As we pointed out here on ConservativeHome, this week’s Budget secured George Osborne plenty of encouraging headlines.

If the Chancellor employed the same criteria for political success as Yes Minister’s Jim Hacker – who measured his career in column inches – then Wednesday was a quiet triumph.

However, whilst the Budget is doubtless very important to the nation it is difficult, despite all the sound and fury, to credit it with any immediate political impact. Not that this has prevented people from trying.

This morning’s Times (£), for example, declares that: “Voters have overwhelmingly backed the chancellor’s measures, giving the Tories a two-point lead over Labour, according to the YouGov survey.”

It is true that YouGov has found a two-point Conservative lead in the aftermath of the Budget, and that this represents the gradual overturning of a narrow Labour lead over their last few daily polls.

However, another post-Budget poll from Populus finds the Conservatives falling back three points to hand Labour a three-point poll lead, from being neck and neck previously.

So one polling company finds a Labour lead of one turn into a Tory lead of two, and another a first-place tie turned to a Labour lead of three.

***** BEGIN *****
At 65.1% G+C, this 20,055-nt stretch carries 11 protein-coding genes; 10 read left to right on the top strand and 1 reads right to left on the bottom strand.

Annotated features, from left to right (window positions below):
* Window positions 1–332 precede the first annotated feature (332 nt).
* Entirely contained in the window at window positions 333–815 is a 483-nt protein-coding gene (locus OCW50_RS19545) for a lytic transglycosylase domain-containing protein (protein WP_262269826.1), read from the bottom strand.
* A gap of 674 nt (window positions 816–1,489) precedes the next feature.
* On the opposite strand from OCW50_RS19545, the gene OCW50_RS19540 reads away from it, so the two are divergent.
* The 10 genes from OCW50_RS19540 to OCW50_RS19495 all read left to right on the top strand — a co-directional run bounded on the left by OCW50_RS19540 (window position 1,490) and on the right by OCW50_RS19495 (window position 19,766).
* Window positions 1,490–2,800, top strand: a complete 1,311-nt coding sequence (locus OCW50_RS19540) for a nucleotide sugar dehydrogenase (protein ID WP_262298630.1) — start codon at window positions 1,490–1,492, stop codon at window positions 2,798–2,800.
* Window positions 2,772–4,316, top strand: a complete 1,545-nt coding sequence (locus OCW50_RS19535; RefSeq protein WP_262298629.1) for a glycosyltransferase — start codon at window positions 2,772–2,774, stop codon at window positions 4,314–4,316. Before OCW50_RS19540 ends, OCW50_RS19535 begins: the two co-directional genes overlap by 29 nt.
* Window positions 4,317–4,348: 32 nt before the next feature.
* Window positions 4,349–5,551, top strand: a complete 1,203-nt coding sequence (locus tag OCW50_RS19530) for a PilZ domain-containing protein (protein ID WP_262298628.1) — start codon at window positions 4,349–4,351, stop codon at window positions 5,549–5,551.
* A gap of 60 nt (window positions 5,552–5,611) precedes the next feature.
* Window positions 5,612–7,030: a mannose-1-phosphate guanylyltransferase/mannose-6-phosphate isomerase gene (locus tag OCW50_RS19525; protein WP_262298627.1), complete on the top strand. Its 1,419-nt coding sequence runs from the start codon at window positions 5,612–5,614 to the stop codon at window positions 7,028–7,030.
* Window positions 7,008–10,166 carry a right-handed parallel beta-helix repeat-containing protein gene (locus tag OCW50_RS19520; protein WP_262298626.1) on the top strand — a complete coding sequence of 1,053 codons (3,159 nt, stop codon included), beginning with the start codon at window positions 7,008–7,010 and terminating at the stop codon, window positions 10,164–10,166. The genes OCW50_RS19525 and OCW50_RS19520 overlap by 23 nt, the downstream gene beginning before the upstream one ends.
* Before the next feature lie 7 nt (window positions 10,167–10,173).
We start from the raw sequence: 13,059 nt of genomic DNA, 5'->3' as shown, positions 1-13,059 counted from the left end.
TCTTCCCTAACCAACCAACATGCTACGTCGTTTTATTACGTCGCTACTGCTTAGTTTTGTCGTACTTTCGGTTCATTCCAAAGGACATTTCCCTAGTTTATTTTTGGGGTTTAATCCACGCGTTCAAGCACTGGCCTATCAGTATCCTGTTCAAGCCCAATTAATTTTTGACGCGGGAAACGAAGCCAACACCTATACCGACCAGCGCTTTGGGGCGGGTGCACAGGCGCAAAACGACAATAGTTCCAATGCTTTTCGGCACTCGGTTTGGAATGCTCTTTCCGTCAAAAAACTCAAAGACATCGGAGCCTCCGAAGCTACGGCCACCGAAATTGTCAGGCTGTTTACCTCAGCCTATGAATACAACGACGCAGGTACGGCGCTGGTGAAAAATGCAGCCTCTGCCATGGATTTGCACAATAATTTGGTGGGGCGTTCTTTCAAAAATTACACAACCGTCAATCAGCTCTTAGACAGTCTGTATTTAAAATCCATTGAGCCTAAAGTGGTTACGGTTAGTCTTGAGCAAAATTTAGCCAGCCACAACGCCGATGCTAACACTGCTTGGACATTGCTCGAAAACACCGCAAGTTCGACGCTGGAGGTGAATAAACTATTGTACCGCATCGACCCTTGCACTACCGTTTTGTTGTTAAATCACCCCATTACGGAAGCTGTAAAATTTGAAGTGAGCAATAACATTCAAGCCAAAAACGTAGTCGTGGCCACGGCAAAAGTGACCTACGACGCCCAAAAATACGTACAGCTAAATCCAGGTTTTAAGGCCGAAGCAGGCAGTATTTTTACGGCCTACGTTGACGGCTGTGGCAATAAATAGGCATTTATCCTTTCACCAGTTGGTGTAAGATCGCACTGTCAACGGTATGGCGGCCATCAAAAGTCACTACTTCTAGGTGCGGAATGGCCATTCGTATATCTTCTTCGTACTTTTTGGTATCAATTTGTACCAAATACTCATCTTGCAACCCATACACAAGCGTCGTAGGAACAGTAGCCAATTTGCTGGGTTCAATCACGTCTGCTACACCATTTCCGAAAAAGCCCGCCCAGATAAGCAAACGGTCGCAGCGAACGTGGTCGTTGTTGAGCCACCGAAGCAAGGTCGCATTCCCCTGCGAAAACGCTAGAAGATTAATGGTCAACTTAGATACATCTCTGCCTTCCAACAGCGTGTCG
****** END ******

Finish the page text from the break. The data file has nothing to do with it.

Such perfectly balanced evidence is not a foundation on which confident projections about a “post-Budget bounce” can be easily made.

As the election looms, and the polls remain tight, the temptation is great to latch onto single data points and try to attach great meaning to them (so long as they’re points we like).

But the great majority of one-off polls will not tell us very much on their own. What matters is the trend, and it is too soon to measure the impact of the Budget on the long-term polling trend which already appeared – just – to be tipping towards the Conservatives at last.

Even then, the ever increasing sophistication of political polling is robbing Conservatives of the false comforts of superficially positive returns: for example our failure to translate commanding leads on leadership and the economy into actual vote preferences.

Or as Lord Ashcroft found in his latest round of constituency polling, the fact that our hard-won poll lead appears to be making no appreciable impact in the sort of critical Tory-Labour marginals which may decide the election.

It will thus be some time yet before we can start to really assess how the Budget has been received in the country, and take more time still to see if CCHQ can translate such an ‘air war’ success into the concentrated shifts in opinion that the seat-by-seat fighting of this campaign requires – and it’s only 48 days to polling day.